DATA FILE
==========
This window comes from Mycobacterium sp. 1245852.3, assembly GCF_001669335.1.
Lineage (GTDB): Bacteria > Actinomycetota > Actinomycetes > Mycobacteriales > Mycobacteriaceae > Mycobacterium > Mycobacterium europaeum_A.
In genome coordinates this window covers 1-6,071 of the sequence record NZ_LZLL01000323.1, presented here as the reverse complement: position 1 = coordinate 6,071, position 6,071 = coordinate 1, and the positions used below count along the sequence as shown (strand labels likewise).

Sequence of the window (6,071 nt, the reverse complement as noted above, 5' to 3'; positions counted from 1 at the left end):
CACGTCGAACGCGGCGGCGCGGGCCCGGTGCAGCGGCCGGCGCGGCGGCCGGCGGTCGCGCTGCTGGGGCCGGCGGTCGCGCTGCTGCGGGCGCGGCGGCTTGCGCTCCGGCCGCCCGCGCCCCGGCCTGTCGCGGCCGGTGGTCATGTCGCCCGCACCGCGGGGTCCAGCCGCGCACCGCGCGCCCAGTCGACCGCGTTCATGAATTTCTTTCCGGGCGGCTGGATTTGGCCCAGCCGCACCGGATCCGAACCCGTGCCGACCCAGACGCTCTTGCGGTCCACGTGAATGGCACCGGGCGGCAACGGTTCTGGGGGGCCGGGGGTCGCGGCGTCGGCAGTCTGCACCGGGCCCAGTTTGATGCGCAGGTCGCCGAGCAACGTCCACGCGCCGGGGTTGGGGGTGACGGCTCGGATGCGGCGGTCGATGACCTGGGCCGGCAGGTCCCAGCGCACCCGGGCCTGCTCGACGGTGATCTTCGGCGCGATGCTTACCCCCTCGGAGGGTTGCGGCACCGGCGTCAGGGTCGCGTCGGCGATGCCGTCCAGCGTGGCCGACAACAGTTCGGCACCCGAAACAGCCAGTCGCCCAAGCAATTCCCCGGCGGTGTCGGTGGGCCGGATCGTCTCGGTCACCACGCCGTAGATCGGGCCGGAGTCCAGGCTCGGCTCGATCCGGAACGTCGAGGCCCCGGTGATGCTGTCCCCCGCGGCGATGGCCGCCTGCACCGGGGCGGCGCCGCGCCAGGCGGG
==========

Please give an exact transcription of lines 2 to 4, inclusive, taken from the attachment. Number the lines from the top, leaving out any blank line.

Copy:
Lineage (GTDB): Bacteria > Actinomycetota > Actinomycetes > Mycobacteriales > Mycobacteriaceae > Mycobacterium > Mycobacterium europaeum_A.
In genome coordinates this window covers 1-6,071 of the sequence record NZ_LZLL01000323.1, presented here as the reverse complement: position 1 = coordinate 6,071, position 6,071 = coordinate 1, and the positions used below count along the sequence as shown (strand labels likewise).

Sequence of the window (6,071 nt, the reverse complement as noted above, 5' to 3'; positions counted from 1 at the left end):